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Panera Sues and Is Sued; Employee Poaching; Torts & Breach

Multiple lawsuits have been filed involving Panera Bread Company and its former CEO, Ronald Shaich, who worked for the company for 36 years.  Since leaving in early 2019, he has opened a restaurant management company called Act III Management.  It offered jobs to Panera’s top three technology employees.  Upon learning this, Panera immediately fired the trio and then sued them in federal court.  The lawsuit asks a federal judge to bar them from working for Act III, referencing a non-compete clause in their contract.  


Such a clause prohibits workers from using the skills and knowledge gained at a workplace for a specified period of time after their employment ends. The clauses are intended to protect businesses.  Not all such clauses are enforceable.  To be upheld by a court, the following three requirements must be met:

  1. the duration of the prohibition must be reasonable;
  2. the territory within which work is restricted must be reasonable
  3. the employee must be highly skilled or performed very specialized work. The Panera employees’ non-compete clause forbids them from working for a “direct competitor” for a 26 week period following termination of employment.  Panera argues that Act III is a direct competitor.

The lawsuit also seeks to prevent the employees from sharing Panera’s trade secrets, particularly those involving digital operations.  A trade secret consists of valuable information that provides a business advantage to a company, and is not known by competitors.  Examples can include inventions, customer lists, and recipes.


Panera identifies its advanced technology as as a trade secret and the company’s “most important asset, highly confidential and proprietary.” Indeed, Panera has been a leader in the fast food casual restaurant field , having doubled its digital sales in 2018 to $2 billion.  Panera claims the three employees have valuable technological knowledge that has contributed significantly to the company’s success.  Included in the technology they developed are Panera’s systems for digital ordering, digital payment, improved technology-based kitchen display, and quality assurance.   Additionally, the three workers are familiar with Panera’s strategic technology plan for the next few years.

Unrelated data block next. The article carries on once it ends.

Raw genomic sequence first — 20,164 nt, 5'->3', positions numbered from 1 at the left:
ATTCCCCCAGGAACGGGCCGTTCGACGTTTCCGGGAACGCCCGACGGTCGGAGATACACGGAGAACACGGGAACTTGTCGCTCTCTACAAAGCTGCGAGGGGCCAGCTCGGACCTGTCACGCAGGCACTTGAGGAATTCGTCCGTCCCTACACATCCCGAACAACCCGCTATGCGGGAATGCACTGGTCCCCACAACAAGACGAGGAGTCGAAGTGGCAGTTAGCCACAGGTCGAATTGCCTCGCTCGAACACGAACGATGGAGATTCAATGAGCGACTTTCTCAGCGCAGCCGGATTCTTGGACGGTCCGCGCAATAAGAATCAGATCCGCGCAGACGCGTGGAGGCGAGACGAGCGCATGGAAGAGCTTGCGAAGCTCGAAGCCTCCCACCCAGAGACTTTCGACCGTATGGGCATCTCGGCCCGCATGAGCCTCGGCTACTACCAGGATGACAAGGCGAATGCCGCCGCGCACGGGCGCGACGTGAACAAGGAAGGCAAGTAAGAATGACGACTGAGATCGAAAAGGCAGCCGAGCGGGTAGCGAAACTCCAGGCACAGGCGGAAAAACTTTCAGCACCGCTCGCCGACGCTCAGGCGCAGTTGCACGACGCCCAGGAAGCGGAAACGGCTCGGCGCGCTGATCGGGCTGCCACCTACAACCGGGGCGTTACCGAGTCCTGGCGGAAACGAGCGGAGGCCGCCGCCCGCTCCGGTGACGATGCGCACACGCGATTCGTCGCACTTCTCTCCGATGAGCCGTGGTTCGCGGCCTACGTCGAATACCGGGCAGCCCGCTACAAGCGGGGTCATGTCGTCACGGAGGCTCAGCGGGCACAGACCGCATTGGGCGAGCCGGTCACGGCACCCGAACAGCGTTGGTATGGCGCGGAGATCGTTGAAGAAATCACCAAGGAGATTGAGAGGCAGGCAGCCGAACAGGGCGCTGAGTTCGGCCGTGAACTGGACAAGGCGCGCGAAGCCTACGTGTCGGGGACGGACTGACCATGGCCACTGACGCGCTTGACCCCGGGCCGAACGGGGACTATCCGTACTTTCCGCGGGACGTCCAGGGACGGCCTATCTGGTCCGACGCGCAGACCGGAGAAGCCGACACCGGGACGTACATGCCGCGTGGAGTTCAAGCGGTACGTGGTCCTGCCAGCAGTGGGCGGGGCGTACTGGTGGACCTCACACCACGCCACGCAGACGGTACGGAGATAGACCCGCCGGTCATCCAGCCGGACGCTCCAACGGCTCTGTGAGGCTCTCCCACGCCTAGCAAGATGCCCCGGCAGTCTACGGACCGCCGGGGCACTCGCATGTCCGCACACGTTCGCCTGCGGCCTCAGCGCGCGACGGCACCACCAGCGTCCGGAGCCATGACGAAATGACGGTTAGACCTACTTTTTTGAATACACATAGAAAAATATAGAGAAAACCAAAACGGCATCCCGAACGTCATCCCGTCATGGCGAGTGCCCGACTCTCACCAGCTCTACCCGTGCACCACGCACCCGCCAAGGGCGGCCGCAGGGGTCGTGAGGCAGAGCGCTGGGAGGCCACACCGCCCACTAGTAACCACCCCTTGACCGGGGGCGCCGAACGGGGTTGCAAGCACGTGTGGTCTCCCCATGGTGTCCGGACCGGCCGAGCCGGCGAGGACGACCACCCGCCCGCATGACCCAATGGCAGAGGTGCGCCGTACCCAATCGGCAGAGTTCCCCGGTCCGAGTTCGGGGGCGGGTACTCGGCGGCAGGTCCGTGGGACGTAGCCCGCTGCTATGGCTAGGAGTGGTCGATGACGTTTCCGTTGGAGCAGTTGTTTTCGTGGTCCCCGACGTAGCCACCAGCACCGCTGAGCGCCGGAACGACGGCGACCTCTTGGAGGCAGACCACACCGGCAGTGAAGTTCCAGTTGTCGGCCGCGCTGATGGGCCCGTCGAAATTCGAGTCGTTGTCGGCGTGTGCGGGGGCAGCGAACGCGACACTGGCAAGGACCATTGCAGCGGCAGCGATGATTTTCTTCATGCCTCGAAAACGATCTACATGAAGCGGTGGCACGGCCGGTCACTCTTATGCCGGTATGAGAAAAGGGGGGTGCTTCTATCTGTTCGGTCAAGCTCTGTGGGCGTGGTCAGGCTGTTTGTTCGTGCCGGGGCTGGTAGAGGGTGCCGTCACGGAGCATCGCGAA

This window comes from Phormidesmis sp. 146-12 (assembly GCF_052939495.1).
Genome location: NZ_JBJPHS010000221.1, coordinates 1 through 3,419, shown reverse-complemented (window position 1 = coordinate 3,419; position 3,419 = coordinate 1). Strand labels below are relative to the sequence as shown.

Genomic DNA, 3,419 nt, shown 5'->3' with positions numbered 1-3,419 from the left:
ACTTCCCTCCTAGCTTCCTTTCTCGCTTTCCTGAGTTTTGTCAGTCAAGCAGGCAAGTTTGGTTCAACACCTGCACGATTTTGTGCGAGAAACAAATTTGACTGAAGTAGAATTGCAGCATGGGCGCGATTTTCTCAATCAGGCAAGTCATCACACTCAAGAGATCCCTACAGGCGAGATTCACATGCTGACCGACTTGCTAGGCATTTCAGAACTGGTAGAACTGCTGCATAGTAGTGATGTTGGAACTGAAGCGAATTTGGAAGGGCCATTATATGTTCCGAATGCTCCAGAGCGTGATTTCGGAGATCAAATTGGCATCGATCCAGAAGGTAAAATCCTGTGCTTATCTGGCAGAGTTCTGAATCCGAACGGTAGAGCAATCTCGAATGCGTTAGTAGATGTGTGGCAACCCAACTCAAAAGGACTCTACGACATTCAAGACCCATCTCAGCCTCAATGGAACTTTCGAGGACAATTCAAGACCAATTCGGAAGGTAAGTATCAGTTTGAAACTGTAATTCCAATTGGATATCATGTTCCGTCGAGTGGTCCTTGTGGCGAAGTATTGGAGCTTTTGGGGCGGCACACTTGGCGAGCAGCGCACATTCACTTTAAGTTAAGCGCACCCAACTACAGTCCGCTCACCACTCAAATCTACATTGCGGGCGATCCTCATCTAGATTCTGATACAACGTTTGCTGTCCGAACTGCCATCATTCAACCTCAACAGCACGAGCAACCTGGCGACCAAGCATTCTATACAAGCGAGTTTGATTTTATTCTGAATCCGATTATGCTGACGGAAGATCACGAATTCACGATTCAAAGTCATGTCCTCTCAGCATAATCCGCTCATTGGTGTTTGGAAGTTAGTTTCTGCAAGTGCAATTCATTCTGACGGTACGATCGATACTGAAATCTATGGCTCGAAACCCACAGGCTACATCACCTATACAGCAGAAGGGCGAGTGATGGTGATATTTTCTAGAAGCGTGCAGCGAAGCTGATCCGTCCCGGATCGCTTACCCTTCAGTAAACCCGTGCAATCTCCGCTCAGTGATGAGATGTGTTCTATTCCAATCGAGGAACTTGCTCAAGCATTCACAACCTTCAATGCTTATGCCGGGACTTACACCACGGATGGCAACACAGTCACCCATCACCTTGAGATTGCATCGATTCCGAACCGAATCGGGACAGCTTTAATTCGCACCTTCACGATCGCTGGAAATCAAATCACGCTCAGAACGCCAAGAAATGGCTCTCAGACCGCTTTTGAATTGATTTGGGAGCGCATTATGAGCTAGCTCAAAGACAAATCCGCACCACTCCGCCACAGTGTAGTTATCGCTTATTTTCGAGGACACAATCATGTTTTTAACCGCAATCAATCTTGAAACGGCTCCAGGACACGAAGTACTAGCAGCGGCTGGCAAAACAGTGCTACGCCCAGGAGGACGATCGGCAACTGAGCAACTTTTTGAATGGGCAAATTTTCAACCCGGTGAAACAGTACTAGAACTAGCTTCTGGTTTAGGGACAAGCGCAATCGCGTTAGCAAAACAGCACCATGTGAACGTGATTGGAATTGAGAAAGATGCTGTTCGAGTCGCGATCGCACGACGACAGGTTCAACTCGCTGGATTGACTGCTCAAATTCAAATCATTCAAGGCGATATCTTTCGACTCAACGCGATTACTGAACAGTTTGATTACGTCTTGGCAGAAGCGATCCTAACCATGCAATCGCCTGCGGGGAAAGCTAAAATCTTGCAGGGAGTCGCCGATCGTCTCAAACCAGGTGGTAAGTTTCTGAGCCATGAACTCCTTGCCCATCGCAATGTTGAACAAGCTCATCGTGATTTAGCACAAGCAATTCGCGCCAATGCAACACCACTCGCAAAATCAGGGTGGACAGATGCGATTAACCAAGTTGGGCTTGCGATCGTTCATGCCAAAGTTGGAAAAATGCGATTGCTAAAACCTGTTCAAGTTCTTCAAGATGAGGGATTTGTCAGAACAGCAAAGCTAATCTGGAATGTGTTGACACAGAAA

Panera has also sued Shaich claiming wrongful interference with a business relationship.  This tort refers to disruption of a contractual relationship that causes a contracting party (the three employees) to breach the contract for the purpose of doing business with the interfering party (Act III), resulting in economic harm to the other contracting party (Panera). 


The bread company is also suing Shaich for conspiracy  to steal trade secrets.  Conspiracy means two or more people work together to plan and execute criminal activity.  Panera accuses Shaich of hiring the three employees to create computer systems for Act III akin to those of Panera.


ACT III has counter-sued  Panera for violating an alleged agreement the two companies signed when Shaich left the board.  According to Shaich, the parties had recognized the possibility that Act III might solicit Panera’s top employees.  Per Shaich, he and Panera had made a contract that requires Shaich’s company to notify Panera when Shaich makes an offer to one or more of Panera’s employees, giving the bread company an opportunity to offer the workers a compensation package that would induce them to stay.  Consistent therewith, Shaich sent a letter to Panera on February 8th informing it of Act III’s intention to hire the three Panera employees.  That triggered the terminations.


Said Shaich, “I would never do anything to hurt Panera or violate its trade secrets.  But I think people should have the right to work where they want to work.  We are asking the court to step in and allow that.”

The case is currently pending.



Why must non-compete clauses satisfy certain requirements to be enforceable?